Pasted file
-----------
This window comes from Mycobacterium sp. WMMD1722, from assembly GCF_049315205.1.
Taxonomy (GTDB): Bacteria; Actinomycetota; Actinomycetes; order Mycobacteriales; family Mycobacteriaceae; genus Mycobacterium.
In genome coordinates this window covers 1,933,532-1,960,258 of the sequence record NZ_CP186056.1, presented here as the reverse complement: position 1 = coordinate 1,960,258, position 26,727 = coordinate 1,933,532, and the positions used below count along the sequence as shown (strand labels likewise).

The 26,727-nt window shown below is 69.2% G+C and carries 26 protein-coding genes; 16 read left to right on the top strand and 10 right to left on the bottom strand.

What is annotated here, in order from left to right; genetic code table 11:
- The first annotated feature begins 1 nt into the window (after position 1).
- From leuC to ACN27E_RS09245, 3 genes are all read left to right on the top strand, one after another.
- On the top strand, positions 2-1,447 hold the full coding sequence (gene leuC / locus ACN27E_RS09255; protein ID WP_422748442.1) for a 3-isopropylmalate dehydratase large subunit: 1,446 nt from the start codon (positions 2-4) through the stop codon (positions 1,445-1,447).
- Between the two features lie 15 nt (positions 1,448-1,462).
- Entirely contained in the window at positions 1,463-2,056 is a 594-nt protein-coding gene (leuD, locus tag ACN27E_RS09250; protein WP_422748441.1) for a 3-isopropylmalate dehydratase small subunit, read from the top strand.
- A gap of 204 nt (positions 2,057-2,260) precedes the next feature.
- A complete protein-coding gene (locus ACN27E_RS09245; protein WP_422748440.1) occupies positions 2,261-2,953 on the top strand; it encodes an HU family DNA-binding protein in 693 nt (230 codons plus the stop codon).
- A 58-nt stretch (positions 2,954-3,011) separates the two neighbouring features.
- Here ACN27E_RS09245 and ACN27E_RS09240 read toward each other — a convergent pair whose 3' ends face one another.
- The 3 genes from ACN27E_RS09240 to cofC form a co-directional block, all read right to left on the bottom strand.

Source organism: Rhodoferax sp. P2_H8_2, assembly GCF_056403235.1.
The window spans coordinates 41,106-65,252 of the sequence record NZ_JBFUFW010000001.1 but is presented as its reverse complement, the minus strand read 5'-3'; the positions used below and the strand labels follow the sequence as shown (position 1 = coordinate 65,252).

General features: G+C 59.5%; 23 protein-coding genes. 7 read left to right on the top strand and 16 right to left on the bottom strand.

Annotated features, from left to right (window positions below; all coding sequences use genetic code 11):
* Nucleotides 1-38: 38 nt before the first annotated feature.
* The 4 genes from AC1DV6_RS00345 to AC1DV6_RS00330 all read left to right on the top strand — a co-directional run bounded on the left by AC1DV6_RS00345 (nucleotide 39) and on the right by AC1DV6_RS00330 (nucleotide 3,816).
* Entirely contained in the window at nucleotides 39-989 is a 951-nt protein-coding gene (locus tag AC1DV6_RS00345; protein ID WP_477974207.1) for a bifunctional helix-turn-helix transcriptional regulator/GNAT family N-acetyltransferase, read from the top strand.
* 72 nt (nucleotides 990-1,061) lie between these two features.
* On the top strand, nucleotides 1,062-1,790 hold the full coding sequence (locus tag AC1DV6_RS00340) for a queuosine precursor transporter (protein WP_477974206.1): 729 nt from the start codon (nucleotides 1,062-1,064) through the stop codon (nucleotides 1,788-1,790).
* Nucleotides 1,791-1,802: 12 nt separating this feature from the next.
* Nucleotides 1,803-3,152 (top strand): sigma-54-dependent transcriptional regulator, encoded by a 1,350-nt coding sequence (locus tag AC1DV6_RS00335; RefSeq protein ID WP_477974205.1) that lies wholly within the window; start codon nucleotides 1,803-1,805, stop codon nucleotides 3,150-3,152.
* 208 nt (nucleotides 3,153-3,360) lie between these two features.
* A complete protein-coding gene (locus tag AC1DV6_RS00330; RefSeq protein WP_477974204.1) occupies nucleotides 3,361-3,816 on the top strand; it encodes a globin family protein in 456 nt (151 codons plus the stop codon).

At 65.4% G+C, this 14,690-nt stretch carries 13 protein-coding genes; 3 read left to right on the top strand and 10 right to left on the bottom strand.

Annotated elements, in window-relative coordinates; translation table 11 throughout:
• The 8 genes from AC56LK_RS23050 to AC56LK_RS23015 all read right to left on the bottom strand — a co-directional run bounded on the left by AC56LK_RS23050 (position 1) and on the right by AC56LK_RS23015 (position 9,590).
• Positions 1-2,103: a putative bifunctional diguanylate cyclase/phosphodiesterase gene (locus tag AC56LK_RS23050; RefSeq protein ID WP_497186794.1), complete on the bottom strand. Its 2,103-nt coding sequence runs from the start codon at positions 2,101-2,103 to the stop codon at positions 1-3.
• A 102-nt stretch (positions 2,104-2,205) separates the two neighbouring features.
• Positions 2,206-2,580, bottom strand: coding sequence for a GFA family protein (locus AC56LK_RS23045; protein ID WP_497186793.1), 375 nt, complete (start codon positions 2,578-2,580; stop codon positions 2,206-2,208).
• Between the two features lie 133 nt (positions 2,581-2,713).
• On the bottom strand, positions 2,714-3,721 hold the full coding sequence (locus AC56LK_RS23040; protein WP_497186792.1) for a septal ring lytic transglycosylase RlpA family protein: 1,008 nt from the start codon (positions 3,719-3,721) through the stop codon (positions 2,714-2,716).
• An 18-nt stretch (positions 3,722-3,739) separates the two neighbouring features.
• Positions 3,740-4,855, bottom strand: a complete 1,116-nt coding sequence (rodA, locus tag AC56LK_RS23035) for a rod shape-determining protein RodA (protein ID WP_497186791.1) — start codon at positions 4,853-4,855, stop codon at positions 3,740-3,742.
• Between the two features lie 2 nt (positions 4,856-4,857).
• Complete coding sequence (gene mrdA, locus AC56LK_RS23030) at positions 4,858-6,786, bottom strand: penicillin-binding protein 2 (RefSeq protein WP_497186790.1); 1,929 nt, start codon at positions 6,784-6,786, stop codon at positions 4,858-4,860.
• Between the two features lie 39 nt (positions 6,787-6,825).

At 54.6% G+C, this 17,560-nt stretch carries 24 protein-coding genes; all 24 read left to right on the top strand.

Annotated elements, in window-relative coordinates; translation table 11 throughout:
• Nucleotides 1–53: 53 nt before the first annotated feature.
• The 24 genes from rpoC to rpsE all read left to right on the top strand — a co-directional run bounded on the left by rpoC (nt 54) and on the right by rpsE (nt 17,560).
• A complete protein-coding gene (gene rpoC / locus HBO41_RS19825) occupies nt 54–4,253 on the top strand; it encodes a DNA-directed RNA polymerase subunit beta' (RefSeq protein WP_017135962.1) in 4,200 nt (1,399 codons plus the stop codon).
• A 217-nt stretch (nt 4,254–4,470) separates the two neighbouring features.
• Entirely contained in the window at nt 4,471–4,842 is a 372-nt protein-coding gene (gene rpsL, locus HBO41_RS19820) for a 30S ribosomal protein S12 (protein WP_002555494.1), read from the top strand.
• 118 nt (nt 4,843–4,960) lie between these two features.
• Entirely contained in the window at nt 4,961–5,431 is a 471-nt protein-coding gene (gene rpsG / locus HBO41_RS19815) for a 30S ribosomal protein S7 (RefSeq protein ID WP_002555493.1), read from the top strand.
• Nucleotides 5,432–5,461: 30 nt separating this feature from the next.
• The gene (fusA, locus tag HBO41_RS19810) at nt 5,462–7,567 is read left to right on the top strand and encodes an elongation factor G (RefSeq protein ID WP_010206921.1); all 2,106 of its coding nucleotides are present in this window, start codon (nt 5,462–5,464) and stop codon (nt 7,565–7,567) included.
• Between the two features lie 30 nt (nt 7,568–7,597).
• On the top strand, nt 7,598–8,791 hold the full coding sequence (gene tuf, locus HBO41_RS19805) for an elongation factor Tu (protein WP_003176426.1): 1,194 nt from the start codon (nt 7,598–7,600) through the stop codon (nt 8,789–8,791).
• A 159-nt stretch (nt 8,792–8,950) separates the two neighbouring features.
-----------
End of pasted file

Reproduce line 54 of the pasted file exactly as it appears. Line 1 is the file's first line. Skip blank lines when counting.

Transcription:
• On the top strand, nt 7,598–8,791 hold the full coding sequence (gene tuf, locus HBO41_RS19805) for an elongation factor Tu (protein WP_003176426.1): 1,194 nt from the start codon (nt 7,598–7,600) through the stop codon (nt 8,789–8,791).